plant diversity

cattle in the green grass

If there is a “silver bullet” in ranching, it is building and maintaining healthy soil in rangeland. Heathy soil in pastures drives profit, holds water around plant roots, in- creases grass plant populations, increases plant diversity, increases root growth and much more. Our ranching culture should be focused on improving soil health in our pastures. Holistic Resource Management (HRM) will make this happen on your ranch.

Grazing Map of the Grazing Exchange

The Grazing Exchange, initiated by the SDSHC, is a way to get livestock integrated into cropland and providing rest to grasslands. In addition, it also is a way to connect people who have grass but don’t have livestock. This program pro- motes sustainable linkages between our two organizations.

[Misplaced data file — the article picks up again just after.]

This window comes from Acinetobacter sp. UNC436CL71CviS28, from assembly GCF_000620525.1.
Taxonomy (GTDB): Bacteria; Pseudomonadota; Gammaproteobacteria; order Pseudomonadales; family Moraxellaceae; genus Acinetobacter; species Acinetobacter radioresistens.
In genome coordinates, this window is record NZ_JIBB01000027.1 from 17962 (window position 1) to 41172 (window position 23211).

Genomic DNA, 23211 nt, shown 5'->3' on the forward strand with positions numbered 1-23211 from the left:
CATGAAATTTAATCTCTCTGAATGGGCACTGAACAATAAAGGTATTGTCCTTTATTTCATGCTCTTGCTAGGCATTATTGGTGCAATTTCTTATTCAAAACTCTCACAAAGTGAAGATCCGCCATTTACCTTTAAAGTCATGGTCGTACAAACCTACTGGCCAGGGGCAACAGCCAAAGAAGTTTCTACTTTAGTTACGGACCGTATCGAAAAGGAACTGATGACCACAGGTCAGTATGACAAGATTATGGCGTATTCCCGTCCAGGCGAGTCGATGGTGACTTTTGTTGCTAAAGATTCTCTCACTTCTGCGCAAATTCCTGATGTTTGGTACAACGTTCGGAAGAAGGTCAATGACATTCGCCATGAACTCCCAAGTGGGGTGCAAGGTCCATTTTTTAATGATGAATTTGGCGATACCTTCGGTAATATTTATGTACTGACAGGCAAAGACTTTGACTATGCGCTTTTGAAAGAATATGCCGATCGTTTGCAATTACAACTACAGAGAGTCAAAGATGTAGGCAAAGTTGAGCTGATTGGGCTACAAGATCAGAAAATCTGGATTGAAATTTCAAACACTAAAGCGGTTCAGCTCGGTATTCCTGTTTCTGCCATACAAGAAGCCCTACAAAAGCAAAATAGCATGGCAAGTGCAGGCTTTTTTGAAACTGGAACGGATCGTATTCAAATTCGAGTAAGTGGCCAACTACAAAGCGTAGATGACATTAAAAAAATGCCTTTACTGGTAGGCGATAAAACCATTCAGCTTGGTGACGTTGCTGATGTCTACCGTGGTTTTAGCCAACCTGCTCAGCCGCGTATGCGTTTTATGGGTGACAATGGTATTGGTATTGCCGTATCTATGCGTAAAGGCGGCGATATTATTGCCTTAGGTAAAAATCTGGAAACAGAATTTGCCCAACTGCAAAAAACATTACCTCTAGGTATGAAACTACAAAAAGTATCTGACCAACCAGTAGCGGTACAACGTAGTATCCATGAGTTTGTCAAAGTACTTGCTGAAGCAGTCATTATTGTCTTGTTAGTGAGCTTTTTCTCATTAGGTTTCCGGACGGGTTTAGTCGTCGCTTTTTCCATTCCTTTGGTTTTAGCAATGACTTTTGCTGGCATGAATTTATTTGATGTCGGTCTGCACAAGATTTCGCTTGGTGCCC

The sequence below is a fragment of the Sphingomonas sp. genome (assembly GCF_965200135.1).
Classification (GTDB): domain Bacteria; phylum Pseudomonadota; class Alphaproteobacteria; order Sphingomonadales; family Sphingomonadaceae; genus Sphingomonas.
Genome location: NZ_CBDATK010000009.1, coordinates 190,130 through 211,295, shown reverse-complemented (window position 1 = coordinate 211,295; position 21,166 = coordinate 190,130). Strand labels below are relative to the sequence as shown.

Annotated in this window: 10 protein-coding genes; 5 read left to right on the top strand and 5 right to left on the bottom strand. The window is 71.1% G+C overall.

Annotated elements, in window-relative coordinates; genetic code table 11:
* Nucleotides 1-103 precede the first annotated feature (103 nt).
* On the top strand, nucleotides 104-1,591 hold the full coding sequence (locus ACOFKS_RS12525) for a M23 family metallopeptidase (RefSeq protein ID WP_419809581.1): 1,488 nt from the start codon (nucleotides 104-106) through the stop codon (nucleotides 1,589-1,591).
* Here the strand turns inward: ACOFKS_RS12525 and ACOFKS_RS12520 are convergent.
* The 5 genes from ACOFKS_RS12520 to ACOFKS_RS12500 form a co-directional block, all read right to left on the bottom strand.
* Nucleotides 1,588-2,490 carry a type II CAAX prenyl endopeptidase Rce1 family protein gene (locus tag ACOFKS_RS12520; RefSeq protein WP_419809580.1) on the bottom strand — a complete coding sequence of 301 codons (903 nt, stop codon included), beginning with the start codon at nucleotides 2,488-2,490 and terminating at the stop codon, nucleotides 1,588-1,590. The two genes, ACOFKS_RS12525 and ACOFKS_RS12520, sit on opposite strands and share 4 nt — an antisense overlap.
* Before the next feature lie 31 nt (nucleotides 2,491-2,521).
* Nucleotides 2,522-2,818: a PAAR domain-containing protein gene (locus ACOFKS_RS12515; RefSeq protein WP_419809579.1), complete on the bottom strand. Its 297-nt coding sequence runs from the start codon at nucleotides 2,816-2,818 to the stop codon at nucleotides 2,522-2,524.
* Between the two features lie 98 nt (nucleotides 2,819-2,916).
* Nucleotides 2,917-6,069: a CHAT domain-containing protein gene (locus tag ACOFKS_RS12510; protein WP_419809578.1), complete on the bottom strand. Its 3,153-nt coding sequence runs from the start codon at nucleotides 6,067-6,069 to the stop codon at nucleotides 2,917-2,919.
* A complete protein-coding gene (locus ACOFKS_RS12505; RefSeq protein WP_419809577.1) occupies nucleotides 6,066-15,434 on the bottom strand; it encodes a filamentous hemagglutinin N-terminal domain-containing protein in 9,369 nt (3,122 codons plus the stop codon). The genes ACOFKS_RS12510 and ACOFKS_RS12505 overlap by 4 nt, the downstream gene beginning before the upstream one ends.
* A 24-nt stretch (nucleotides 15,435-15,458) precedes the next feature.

black and white picture of a cow looking at the camera

Despite its numerous benefits, many cattle farmers are still hesitant to adopt rotational grazing due to several misconceptions and fears. In this blog post, we will explore some of the common misconceptions surrounding rotational grazing, why people are often hesitant to start it, and why they should give it a try anyway.

Cattle on the prairie

Rotational grazing creates healthier pastures by allowing time for plants to rest & recover after being bit by livestock.

cattle in the pasture

It’s often said “you cannot manage something that has not been measured”. The late
Peter Drucker, founder of modern business management theory often stressed thisprinciple. The same can be applied to range management.

Native and exotic plants have many values that label them as ‘good’ or ‘bad’, but assessing the value of plant diversity in pastures is worth the effort.

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